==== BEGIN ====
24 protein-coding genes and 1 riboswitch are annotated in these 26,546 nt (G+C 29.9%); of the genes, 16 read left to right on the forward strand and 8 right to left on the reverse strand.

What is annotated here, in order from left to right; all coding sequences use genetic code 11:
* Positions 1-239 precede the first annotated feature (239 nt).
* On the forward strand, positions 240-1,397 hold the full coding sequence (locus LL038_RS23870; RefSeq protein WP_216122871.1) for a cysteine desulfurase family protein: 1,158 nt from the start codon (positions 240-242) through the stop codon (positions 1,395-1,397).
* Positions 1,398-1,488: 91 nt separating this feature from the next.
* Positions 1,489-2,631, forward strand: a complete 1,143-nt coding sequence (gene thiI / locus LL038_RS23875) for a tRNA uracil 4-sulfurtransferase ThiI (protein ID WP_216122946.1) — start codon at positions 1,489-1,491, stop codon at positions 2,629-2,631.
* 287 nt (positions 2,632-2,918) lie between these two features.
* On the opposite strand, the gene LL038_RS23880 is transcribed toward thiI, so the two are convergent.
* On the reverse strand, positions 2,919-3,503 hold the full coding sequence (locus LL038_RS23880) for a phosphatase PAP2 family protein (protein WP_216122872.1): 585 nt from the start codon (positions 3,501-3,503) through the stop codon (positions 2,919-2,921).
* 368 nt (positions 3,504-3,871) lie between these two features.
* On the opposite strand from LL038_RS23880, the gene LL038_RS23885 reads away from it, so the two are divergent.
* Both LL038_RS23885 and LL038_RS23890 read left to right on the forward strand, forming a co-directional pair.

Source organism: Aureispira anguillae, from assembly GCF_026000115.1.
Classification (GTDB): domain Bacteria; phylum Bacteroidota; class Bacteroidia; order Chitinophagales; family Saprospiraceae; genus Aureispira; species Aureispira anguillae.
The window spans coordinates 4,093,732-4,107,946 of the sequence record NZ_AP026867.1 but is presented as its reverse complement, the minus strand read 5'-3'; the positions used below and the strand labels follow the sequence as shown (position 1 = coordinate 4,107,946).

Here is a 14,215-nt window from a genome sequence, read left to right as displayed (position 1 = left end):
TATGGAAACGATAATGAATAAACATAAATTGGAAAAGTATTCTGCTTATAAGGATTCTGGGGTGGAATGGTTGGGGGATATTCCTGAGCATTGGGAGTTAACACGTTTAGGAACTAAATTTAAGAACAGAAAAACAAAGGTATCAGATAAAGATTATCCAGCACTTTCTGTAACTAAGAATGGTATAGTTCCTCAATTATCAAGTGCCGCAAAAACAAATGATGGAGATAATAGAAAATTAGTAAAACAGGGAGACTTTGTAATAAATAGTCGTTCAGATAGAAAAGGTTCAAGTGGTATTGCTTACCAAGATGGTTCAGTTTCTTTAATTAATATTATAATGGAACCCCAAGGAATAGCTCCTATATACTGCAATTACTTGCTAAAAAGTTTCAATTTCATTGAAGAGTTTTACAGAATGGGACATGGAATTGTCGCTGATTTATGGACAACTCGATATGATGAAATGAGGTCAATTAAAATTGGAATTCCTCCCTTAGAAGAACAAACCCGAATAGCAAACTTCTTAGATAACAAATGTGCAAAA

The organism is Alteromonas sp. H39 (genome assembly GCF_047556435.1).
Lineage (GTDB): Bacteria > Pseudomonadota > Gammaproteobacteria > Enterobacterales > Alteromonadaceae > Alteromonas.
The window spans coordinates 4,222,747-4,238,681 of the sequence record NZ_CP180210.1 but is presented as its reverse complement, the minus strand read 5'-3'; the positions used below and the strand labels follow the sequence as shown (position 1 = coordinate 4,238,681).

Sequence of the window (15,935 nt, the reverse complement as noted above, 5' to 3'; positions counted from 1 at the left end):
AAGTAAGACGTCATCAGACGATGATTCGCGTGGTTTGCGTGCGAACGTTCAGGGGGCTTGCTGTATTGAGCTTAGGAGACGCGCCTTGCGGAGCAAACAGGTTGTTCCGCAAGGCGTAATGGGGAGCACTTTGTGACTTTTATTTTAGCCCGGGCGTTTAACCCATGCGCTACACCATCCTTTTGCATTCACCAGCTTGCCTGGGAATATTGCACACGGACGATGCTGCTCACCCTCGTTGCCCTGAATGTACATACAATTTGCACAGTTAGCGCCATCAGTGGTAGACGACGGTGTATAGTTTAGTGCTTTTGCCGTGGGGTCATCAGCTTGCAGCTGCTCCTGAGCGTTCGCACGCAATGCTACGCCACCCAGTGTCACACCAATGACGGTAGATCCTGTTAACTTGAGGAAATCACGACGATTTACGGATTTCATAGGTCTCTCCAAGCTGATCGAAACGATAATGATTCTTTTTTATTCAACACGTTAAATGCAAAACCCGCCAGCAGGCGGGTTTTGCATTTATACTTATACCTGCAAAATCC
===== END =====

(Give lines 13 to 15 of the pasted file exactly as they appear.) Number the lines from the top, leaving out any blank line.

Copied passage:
Source organism: Aureispira anguillae, from assembly GCF_026000115.1.
Classification (GTDB): domain Bacteria; phylum Bacteroidota; class Bacteroidia; order Chitinophagales; family Saprospiraceae; genus Aureispira; species Aureispira anguillae.
The window spans coordinates 4,093,732-4,107,946 of the sequence record NZ_AP026867.1 but is presented as its reverse complement, the minus strand read 5'-3'; the positions used below and the strand labels follow the sequence as shown (position 1 = coordinate 4,107,946).